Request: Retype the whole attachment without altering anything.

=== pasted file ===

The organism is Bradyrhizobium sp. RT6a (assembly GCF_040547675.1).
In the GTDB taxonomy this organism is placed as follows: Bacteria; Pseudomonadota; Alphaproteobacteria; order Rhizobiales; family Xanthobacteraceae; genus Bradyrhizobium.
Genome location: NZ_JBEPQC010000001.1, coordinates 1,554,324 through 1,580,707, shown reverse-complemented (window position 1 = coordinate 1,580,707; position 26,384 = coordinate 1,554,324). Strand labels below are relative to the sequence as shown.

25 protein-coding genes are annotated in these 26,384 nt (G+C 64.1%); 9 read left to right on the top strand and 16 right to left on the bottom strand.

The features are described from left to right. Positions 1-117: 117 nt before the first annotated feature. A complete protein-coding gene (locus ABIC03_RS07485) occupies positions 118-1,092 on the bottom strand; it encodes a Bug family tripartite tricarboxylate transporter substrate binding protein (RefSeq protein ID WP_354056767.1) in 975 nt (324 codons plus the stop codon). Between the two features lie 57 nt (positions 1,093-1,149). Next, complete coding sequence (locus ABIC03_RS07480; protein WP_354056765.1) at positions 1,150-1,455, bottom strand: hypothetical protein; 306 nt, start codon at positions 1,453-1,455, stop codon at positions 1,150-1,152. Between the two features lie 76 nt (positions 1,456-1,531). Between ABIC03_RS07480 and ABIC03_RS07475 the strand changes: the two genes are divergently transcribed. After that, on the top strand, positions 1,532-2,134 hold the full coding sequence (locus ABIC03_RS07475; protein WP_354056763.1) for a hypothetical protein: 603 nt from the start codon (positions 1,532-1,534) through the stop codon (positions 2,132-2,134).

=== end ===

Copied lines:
The organism is Bradyrhizobium sp. RT6a (assembly GCF_040547675.1).
In the GTDB taxonomy this organism is placed as follows: Bacteria; Pseudomonadota; Alphaproteobacteria; order Rhizobiales; family Xanthobacteraceae; genus Bradyrhizobium.
Genome location: NZ_JBEPQC010000001.1, coordinates 1,554,324 through 1,580,707, shown reverse-complemented (window position 1 = coordinate 1,580,707; position 26,384 = coordinate 1,554,324). Strand labels below are relative to the sequence as shown.

25 protein-coding genes are annotated in these 26,384 nt (G+C 64.1%); 9 read left to right on the top strand and 16 right to left on the bottom strand.

The features are described from left to right. Positions 1-117: 117 nt before the first annotated feature. A complete protein-coding gene (locus ABIC03_RS07485) occupies positions 118-1,092 on the bottom strand; it encodes a Bug family tripartite tricarboxylate transporter substrate binding protein (RefSeq protein ID WP_354056767.1) in 975 nt (324 codons plus the stop codon). Between the two features lie 57 nt (positions 1,093-1,149). Next, complete coding sequence (locus ABIC03_RS07480; protein WP_354056765.1) at positions 1,150-1,455, bottom strand: hypothetical protein; 306 nt, start codon at positions 1,453-1,455, stop codon at positions 1,150-1,152. Between the two features lie 76 nt (positions 1,456-1,531). Between ABIC03_RS07480 and ABIC03_RS07475 the strand changes: the two genes are divergently transcribed. After that, on the top strand, positions 1,532-2,134 hold the full coding sequence (locus ABIC03_RS07475; protein WP_354056763.1) for a hypothetical protein: 603 nt from the start codon (positions 1,532-1,534) through the stop codon (positions 2,132-2,134).